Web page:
well i have the microphone, and you don’t

In the past eight months (my God, has it been that long since I started blogging?), I have tried to be as eloquent as possible about the various highs and lows that come with being a coach’s daughter.  In my attempts to make the unexciting more thrilling, I have been rewarded with your readership and support.  With that in mind, I have really only one thing to say about today’s game.

Holy.  Crap.
I expected a beating.  I expected, even, a blowout.  I did not expect a 28-0 lead with 15 minutes remaining in the first half.  I did not expect every single one of our suited players scoring (a banked three, Meghan? REALLY?).  And I did not expect to see the student section wearing shirts with my dad’s face emblazoned on the front.  There’s Twilight Zone, and then there’s Gampel Pavilion.
I had planned on attending today’s game to bear witness to the unveiling of the championship banner, unfortunately my game partners Jenna and Todd couldn’t make it because Todd was feeling ill.  I decided that as much as I love my dad, he really didn’t need me there.  Plus, I’d be sitting by myself in a blocked off row, which could give others the impression that I was there strictly to view the game as a blogging opportunity and not as an actual chance to see the team play and connect with friends.  Besides, sitting through blowouts is boring.
You heard me.  After 24 years of watching Dad’s players beat other teams into oblivion, I am here to state fact: Sometimes it’s boring to watch so much talent kick the crap out of another team.  When it’s fun, it’s incredible; i.e., if another team has been talking a lot of trash about our players and our program before the game to rile us up.  When we go out and beat them by 50, that is one fun game to watch.  But when it’s a team like Northeastern, who never really even did anything to deserve a 70 point throttling, it can be a little uncomfortable to watch.  By the 18 minute mark in the second half, Todd stood up and announced “I can’t watch this anymore!” and walked out.  Jenna and I flipped between the game, 100 Greatest Songs of the 90s and The Wedding Singer before giving up entirely.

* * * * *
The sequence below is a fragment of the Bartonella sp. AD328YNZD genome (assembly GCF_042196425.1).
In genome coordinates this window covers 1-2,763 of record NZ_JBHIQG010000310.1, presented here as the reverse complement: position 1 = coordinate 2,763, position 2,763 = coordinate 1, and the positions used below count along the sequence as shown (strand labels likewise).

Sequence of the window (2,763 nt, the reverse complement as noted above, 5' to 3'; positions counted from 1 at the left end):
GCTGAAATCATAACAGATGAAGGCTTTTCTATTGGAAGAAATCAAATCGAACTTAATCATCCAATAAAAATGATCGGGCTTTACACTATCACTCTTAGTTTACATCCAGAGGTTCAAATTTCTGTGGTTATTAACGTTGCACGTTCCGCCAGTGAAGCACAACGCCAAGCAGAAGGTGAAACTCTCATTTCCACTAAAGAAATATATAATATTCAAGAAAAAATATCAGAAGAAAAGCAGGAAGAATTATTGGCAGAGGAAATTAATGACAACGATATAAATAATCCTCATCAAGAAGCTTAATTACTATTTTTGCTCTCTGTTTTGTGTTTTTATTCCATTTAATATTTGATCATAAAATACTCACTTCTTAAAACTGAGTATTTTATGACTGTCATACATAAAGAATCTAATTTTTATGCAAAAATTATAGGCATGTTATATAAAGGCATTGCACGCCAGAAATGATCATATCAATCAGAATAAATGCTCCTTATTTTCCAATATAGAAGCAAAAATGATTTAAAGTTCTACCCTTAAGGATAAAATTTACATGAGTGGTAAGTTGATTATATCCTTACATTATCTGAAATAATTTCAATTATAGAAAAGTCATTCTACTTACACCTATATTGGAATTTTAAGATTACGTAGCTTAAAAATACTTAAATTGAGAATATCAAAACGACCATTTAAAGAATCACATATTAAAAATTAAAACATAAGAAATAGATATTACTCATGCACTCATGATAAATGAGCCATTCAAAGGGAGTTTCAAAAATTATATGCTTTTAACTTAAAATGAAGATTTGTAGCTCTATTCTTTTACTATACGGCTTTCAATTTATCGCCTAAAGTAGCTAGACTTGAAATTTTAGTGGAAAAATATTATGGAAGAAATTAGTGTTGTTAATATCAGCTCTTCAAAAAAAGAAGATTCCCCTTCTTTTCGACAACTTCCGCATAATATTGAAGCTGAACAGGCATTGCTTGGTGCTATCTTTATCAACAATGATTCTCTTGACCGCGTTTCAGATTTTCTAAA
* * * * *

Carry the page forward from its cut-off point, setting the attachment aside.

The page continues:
It sounds like we’re spoiled.  Which we are.  We’re just used to winning like this.  It’s the way we were brought up.  When the game is close, Jenna handles it a lot better than me.  When we were down 14 to Rutgers two years ago in the Regional Finals, I stood in front of the TV waving my hands like a madman and Jenna compulsively washed the same spoon over and over again until the game was over.  Then minute that buzzer went off we conga’d across the kitchen, drunk with joy.
When we lose, it’s a shock to the bones of our family.  The last time we lost in the regular season was to Rutgers.  I went to that game and I hate games down there.  Not so much when we win, but when we lose it’s quite painful.  The fans are…well.  I won’t go into exact detail as to what I think of the fans down there.  But suffice to say that when a school’s band is yelling “Ha ha, you lost your last game here” to an injured Mel Thomas as she walks off the court, there’s a good chance that I won’t be singing its praises.  
Sometimes outrageous fans come from the unlikeliest of places.  I remember one time when the team played at Holy Cross, someone held a sign up in back of Dad’s head that announced “He Just Farted.”  Now, as a person, I found this out of line.  As a daughter, I found it hilarious.
After the game, I managed to talk to dad for a few moments.  I told him the team he’s got this year is absolutely ridiculous.  And he just laughed.  And kept on laughing.
All the way to the Alamo.
It should be quite a season.  Hold on to your hats…
ally
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